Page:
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Challenges galore in the road ahead for the new govt

Author: Rajiv Singh/Wednesday, May 29, 2019/Categories: Exclusive

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Challenges galore in the road ahead for the new govt

It was 8 am on May 23 when the designated officers of the Election Commission started counting the votes to the General Elections 2019. About two and half hour later, the benchmark stock market indices — Sensex and Nifty — skyrocketed to touch the historic highs of 40000 and 12000, respectively. Reason: Narendra Modi-led Bharatiya Janata Party (BJP) was set to return to power to the Centre for the second time.

Though, by the end of the day both the indices had retraced its steps to close lower, the frenetic pace in which the markets moved in the early hours could be a glimpse of positivity among investors on the hope of a stable government.

Markets had witnessed muted gains in 2018. However, in 2019 powered by foreign inflows, large cap indices touched their all-time highs with gains of more than 8 per cent year-to-date, making India one of the best performers in the emerging markets space since March. In fact, large cap indices surged more than 3.5 per cent in the week ended May 24 alone.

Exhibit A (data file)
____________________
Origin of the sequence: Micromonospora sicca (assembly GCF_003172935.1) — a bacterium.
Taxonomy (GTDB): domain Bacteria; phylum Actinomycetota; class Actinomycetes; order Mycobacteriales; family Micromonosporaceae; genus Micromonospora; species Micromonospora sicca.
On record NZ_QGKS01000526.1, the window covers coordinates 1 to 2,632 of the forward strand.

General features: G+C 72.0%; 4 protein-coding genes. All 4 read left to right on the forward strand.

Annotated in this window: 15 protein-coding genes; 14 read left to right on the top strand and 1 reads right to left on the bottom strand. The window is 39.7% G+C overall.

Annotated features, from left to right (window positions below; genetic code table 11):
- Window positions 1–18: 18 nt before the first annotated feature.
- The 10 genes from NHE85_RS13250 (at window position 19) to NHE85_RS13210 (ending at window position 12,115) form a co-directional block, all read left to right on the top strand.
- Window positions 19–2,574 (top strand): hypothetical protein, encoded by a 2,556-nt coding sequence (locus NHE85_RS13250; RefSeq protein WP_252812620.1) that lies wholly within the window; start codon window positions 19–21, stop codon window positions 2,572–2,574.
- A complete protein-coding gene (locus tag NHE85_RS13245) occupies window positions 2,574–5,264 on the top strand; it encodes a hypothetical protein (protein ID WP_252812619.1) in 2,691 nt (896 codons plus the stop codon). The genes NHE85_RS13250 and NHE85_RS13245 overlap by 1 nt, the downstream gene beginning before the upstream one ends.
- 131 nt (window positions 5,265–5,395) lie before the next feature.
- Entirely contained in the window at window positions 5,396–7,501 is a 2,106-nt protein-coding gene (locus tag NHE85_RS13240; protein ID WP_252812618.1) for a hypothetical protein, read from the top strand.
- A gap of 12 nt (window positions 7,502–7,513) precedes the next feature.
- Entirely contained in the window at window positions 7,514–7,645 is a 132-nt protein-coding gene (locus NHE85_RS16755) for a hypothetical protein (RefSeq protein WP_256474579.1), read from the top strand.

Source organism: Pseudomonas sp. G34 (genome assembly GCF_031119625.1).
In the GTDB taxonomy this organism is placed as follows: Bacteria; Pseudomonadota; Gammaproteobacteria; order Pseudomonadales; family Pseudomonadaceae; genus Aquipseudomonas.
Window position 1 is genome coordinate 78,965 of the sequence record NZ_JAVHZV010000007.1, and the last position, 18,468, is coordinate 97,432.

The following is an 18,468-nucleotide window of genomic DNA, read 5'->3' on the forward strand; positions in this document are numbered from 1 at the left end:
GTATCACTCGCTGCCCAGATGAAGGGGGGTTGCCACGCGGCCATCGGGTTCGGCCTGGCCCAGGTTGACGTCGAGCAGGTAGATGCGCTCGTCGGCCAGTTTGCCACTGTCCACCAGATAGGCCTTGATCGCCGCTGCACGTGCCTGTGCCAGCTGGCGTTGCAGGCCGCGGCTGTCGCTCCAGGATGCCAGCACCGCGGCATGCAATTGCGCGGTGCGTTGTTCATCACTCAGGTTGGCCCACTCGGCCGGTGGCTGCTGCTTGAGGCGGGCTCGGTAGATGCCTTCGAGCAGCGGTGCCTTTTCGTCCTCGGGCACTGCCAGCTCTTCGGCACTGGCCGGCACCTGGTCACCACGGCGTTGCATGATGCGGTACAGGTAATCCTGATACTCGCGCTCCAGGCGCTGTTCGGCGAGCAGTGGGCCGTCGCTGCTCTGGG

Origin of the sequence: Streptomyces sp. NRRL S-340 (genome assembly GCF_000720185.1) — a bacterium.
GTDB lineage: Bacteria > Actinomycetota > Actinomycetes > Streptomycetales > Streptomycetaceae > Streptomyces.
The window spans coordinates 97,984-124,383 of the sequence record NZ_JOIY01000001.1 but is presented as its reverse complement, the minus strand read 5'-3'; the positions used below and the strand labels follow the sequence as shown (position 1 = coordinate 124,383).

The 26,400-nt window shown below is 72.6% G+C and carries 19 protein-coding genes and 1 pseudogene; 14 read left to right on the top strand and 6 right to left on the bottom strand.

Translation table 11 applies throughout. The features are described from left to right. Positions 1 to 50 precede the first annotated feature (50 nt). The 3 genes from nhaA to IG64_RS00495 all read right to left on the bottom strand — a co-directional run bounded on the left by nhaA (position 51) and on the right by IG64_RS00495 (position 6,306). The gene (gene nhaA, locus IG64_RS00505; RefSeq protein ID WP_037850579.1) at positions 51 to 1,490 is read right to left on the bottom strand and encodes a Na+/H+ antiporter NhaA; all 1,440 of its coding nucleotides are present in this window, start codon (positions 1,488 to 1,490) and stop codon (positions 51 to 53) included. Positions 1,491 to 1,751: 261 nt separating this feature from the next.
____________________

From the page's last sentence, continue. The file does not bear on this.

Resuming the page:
Investors, especially foreign players, reacted positively to Modi’s victory and pumped more money into the markets. Market participants are currently hoping that this clear mandate will allow Modi’s second term in office (Modi 2.0) to push through major reforms, which will help improve the long-term growth prospects of the economy.

With major event risk of elections out of the way, Modi’s focus now would be on a couple of things. One is the composition of his cabinet and the second are the immediate challenges the economy faces. The budget will hog the limelight in the beginning of July.

During Modi’s first term, significant progress had been made on the macroeconomic front and important numbers like CPI and fiscal deficit were well in control. In 2013, CPI stood at 11.5% versus the current reading of 2.57%. Fiscal deficit, which was at 4.60% of GDP in FY14, has come down to 3.40% of GDP in FY19.